Mary Handley has closed her first case with the Brooklyn Police Department, and she is determined to become a detective. She gets a chance to prove herself when Emily Worsham shows up claiming her uncle has been murdered. Mary's assignment is to discover why he was murdered, and who is murderer is. As she investigates, Mary discovers scandal, murders, political corruption, and romance. Will she be able to figure out the case in time?
This is the second book in the Mary Handley Mysteries. It is absolutely necessary to read the first book Second Street Station before reading this book. There are references to what happened in the first book, but the way the story is written, it is assumed you know who everyone is and what is going on. The plots make the books able to stand alone, but I think it would be difficult to really get into the second book with no knowledge of the first. I will also say I found the first book more enjoyable than the second. It flowed better, and as a reader, I was more invested in discovering if Mary would be able to solve her first case.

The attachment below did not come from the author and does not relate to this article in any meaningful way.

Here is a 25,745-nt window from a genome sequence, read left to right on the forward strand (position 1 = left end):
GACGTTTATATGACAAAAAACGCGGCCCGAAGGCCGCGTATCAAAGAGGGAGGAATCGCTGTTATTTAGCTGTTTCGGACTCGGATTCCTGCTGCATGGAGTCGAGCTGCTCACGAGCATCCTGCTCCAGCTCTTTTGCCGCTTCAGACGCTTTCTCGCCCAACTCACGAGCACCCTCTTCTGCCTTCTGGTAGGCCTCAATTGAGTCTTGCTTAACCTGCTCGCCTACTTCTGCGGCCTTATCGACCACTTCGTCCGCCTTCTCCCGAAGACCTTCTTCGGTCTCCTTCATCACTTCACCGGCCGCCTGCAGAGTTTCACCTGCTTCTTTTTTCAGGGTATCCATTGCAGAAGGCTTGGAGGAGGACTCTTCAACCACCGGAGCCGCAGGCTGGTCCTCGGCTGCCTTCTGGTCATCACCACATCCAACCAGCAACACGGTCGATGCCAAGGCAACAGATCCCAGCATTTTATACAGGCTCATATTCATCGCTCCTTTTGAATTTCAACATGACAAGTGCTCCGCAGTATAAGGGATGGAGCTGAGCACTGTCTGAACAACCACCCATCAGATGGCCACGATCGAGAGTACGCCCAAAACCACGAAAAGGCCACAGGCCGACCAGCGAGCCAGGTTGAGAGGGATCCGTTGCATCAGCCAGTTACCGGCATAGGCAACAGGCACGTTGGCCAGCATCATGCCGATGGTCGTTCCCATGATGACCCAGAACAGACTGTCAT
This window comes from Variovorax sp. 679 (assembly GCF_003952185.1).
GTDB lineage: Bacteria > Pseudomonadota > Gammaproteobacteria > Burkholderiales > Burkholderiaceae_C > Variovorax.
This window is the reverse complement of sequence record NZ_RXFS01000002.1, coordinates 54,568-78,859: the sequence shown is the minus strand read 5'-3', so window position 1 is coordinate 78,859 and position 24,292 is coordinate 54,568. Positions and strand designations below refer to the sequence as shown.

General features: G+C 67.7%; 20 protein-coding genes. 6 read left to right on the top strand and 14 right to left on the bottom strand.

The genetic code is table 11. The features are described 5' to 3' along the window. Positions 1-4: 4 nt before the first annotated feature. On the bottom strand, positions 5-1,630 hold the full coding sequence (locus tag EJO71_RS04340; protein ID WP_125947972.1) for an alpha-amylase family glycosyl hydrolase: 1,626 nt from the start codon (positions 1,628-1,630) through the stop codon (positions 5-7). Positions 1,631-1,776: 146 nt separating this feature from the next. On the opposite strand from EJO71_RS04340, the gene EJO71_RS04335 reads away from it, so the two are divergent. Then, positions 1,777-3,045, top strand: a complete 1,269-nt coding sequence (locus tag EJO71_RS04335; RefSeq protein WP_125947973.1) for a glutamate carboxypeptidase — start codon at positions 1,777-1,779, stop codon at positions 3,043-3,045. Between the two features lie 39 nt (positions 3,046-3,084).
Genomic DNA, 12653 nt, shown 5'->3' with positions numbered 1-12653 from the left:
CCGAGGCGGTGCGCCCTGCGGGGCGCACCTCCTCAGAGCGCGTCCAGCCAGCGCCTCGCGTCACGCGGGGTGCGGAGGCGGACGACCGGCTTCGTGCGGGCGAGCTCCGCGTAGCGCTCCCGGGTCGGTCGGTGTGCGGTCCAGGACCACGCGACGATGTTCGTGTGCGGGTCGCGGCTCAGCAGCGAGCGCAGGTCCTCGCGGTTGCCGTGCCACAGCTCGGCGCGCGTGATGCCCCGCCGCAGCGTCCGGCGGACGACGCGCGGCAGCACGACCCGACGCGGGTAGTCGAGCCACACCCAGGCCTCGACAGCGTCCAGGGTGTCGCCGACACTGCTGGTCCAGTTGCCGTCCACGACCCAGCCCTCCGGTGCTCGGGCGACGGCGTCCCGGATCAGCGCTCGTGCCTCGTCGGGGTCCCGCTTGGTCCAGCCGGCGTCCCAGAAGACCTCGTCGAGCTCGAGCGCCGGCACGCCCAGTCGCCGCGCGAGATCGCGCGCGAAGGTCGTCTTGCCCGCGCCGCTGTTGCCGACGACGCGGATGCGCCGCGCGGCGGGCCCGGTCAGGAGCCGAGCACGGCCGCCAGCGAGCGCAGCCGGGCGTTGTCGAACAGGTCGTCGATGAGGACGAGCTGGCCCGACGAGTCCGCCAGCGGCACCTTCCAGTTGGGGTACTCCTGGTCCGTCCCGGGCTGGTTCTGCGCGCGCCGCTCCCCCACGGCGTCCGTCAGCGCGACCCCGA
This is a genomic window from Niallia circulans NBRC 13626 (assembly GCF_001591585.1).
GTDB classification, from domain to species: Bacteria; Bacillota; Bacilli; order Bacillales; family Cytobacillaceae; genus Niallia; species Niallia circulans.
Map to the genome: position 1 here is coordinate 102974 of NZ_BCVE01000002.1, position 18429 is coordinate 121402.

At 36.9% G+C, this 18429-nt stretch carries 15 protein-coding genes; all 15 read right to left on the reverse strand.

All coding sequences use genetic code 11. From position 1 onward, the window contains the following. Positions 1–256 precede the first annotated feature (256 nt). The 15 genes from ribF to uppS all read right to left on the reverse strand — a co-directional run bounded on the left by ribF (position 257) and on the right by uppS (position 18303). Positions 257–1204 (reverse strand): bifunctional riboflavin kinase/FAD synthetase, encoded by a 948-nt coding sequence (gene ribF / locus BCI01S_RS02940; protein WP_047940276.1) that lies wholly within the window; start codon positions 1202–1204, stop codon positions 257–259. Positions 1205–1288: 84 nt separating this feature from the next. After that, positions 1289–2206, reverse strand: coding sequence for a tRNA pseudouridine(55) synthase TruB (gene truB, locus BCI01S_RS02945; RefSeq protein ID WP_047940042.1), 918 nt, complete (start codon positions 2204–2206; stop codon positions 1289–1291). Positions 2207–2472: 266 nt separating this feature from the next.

I thought the overall plot of the story was interesting. There were several elements to the case Mary was trying to solve, so that kept me wanting to know how it would work out. I did find the book to be a little slow going. It was difficult to engage early with the story and it felt very similar to the first book only with a slightly different mystery and new famous characters. I also did not like how often the character viewpoint shifted. It felt disorienting and pulled me from the story.
I was hoping to be pulled more into Mary's world. I like the idea of a strong female detective character who works hard to fulfill her dreams. Perhaps as the series continues a clearer story will emerge with more depth for the main character.
I read this book as an ebook on my Nook and had no issues with it.
**I received a free copy of this book from Blogging For Books in exchange for an honest review**
*Receiving a free copy of this book does not change my review. It simply provides me with a book I would not have gotten to as soon, or heard about otherwise.